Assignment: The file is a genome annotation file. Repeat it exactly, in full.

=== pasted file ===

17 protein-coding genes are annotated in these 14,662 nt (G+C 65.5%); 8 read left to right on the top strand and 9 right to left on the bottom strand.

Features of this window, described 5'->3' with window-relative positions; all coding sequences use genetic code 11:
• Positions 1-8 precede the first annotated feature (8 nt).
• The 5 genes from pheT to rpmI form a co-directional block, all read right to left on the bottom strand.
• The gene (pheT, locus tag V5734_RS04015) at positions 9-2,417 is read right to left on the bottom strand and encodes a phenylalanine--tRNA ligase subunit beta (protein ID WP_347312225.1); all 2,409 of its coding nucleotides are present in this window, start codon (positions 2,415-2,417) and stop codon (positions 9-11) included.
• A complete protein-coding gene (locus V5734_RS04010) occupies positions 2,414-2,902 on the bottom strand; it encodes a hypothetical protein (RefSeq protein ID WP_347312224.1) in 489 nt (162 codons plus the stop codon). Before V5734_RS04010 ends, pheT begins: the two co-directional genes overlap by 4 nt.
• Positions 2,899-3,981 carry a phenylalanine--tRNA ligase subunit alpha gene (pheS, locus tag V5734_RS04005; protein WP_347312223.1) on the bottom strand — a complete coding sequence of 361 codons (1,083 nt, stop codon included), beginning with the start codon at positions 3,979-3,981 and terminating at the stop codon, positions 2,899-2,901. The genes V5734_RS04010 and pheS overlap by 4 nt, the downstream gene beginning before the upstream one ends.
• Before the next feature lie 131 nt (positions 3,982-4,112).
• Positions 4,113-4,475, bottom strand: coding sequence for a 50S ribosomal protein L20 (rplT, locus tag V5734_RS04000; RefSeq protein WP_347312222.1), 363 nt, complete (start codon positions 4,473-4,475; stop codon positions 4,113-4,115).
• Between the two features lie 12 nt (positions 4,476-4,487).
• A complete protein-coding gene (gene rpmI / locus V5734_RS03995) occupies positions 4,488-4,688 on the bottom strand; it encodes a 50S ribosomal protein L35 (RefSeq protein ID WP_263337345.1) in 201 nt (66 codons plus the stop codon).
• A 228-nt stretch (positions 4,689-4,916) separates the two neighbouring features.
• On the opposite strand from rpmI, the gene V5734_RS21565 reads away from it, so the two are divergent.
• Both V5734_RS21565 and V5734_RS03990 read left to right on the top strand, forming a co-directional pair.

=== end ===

17 protein-coding genes are annotated in these 14,662 nt (G+C 65.5%); 8 read left to right on the top strand and 9 right to left on the bottom strand.

Features of this window, described 5'->3' with window-relative positions; all coding sequences use genetic code 11:
• Positions 1-8 precede the first annotated feature (8 nt).
• The 5 genes from pheT to rpmI form a co-directional block, all read right to left on the bottom strand.
• The gene (pheT, locus tag V5734_RS04015) at positions 9-2,417 is read right to left on the bottom strand and encodes a phenylalanine--tRNA ligase subunit beta (protein ID WP_347312225.1); all 2,409 of its coding nucleotides are present in this window, start codon (positions 2,415-2,417) and stop codon (positions 9-11) included.
• A complete protein-coding gene (locus V5734_RS04010) occupies positions 2,414-2,902 on the bottom strand; it encodes a hypothetical protein (RefSeq protein ID WP_347312224.1) in 489 nt (162 codons plus the stop codon). Before V5734_RS04010 ends, pheT begins: the two co-directional genes overlap by 4 nt.
• Positions 2,899-3,981 carry a phenylalanine--tRNA ligase subunit alpha gene (pheS, locus tag V5734_RS04005; protein WP_347312223.1) on the bottom strand — a complete coding sequence of 361 codons (1,083 nt, stop codon included), beginning with the start codon at positions 3,979-3,981 and terminating at the stop codon, positions 2,899-2,901. The genes V5734_RS04010 and pheS overlap by 4 nt, the downstream gene beginning before the upstream one ends.
• Before the next feature lie 131 nt (positions 3,982-4,112).
• Positions 4,113-4,475, bottom strand: coding sequence for a 50S ribosomal protein L20 (rplT, locus tag V5734_RS04000; RefSeq protein WP_347312222.1), 363 nt, complete (start codon positions 4,473-4,475; stop codon positions 4,113-4,115).
• Between the two features lie 12 nt (positions 4,476-4,487).
• A complete protein-coding gene (gene rpmI / locus V5734_RS03995) occupies positions 4,488-4,688 on the bottom strand; it encodes a 50S ribosomal protein L35 (RefSeq protein ID WP_263337345.1) in 201 nt (66 codons plus the stop codon).
• A 228-nt stretch (positions 4,689-4,916) separates the two neighbouring features.
• On the opposite strand from rpmI, the gene V5734_RS21565 reads away from it, so the two are divergent.
• Both V5734_RS21565 and V5734_RS03990 read left to right on the top strand, forming a co-directional pair.